Ecuadoran Amazon Indigenous Fertility Dynamics Revisited: Why Sizable Contraceptive Uptake Has Not Dampened High Fertility
Jason Davis, Carolina Population Center
Richard Bilsborrow, University of North Carolina at Chapel Hill
In 2001, demographic data were collected from 36 communities, representing five indigenous populations residing in the Northern Ecuadoran Amazon. Results showed high fertility rates (TFR 7.6-8.3) and negligible use of modern contraception. Follow-up data collected in 2012 show continuing high fertility (TFR 7.1-7.5) despite desires to have fewer births and an appreciable increase in the use of modern contraception. This indicates a disconnect between reported use of modern contraception and observed fertility. Meanwhile, with fertility remaining very high while mortality continues to fall due to vaccination campaigns, the virtual disappearance of traditional tribal warfare and other factors, natural increase is rising, increasing pressures on the extraordinarily rich ecosystem. Thus, these fertility results, along with continuing in-migration to the Amazon from the outside, portend medium-term challenges. However, the long-term prospects for ecosystem protection would be better if contraceptive effectiveness could be improved. What are the prospects for such improvements?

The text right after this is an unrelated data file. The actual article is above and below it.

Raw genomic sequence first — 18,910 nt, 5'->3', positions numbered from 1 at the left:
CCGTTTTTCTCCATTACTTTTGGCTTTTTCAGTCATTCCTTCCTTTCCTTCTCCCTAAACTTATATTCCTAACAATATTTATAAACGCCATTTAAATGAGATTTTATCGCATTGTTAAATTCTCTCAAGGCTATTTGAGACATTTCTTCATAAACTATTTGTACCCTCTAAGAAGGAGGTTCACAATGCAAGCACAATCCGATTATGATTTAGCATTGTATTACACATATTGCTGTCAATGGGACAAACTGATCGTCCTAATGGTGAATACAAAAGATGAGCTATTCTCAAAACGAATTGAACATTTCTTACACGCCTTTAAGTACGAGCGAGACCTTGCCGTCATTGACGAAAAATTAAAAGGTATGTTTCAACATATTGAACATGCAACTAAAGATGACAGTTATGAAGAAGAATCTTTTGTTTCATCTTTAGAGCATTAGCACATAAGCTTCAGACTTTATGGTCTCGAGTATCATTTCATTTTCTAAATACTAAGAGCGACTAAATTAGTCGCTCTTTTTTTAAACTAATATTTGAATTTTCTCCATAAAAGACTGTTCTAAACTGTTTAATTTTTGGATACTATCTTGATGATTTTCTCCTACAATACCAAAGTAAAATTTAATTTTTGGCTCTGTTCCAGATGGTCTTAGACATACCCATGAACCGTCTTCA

Presented in Poster Session 1